Study Design: Retrospective study of adult patients who underwent spinal surgery over a 10-year period at a single institution.
Objective: New onset postoperative paralysis remains one of the most feared complications of spinal surgery. The goal of this study was to determine the incidence and etiology of new onset major neurologic deficit immediately after adult spinal surgery.
Summary of Background Data: Previous studies, focusing on specific disease entities, have shown incidence rates of significant spinal cord or cauda equina injury after spinal surgery ranging from approximately 0% to 2%.
Methods: The authors reviewed the quality assurance records for adult patients who underwent spinal surgery over a 10-year period (July 1, 1996 to June 30, 2006) by surgeons in the Department of Neurosurgery, University of Cincinnati College of Medicine at hospitals affiliated with the neurologic surgery residency program. Patients with new onset major neurologic deficit immediately after spinal surgery were identified.
Results: Of 11,817 adult spinal operations, 21 patients experienced new onset major neurologic deficit immediately after spinal surgery, yielding an overall incidence of 0.178%; in the cervical spine 0.293%, thoracic spine 0.488%, and lumbar/sacral spine 0.0745%. The difference in incidence between spinal regions was statistically significant (P=0.00343). The etiology of the neurologic deficits was confirmed with reoperation and/or postoperative imaging studies: epidural hematoma in 8 patients, inadequate decompression in 5 patients, presumed vascular compromise in 4 patients, graft/cage dislodgement in 2 patients, and presumed surgical trauma in 2 patients. Placement of spinal instrumentation was performed in 12 of 21 patients (57.1%) and was associated with a significantly higher risk of new onset major neurologic deficit immediately after spinal surgery (P=0.022).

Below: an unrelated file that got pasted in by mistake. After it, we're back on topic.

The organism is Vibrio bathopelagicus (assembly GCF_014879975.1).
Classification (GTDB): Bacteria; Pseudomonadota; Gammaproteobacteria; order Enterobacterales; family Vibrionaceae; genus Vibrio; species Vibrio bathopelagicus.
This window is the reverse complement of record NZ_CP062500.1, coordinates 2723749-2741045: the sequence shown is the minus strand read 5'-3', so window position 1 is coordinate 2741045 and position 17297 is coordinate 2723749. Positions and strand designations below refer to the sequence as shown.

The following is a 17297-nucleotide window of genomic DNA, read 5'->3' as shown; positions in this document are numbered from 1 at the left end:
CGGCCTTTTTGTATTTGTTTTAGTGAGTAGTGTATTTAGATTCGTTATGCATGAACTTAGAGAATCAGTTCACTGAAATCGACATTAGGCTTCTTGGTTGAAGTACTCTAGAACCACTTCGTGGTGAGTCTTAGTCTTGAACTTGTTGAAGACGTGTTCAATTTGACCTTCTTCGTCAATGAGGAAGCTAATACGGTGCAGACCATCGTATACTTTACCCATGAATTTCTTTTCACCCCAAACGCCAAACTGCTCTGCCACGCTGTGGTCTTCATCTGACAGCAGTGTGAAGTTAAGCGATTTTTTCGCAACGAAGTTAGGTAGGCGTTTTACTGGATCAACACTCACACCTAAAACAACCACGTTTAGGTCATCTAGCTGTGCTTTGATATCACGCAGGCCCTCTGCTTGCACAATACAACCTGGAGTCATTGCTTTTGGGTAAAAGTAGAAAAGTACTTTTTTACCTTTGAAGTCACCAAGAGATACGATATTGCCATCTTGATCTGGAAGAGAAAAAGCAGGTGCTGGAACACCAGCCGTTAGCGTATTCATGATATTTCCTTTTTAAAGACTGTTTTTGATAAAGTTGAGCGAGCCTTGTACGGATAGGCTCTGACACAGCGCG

Conclusions: The incidence of new onset major neurologic deficit immediately after adult spinal surgery is low. Epidural hematoma and inadequate decompression were the most common etiologies in this series of patients.
Department of Neurosurgery, The Neuroscience Institute, University of Cincinnati College of Medicine, Mayfield Clinic and Spine Institute, Cincinnati, OH
Supported by Research and Education Grants from Synthes Spine and Medtronic Sofamor Danek.
Reprints: Charles Kuntz, IV, MD, C/o Editorial Office, Department of Neurosurgery, The Neuroscience Institute, ML 0515, 231 Albert Sabin Way, Cincinnati, OH 45267-0515 (e-mail: firstname.lastname@example.org).
Received for publication August 21, 2008; accepted October 22, 2008
Portions of this work were presented in oral poster form at the AANS/CNS Section on Disorders of the Spine and Peripheral Nerves, Orlando, FL on March 1, 2008.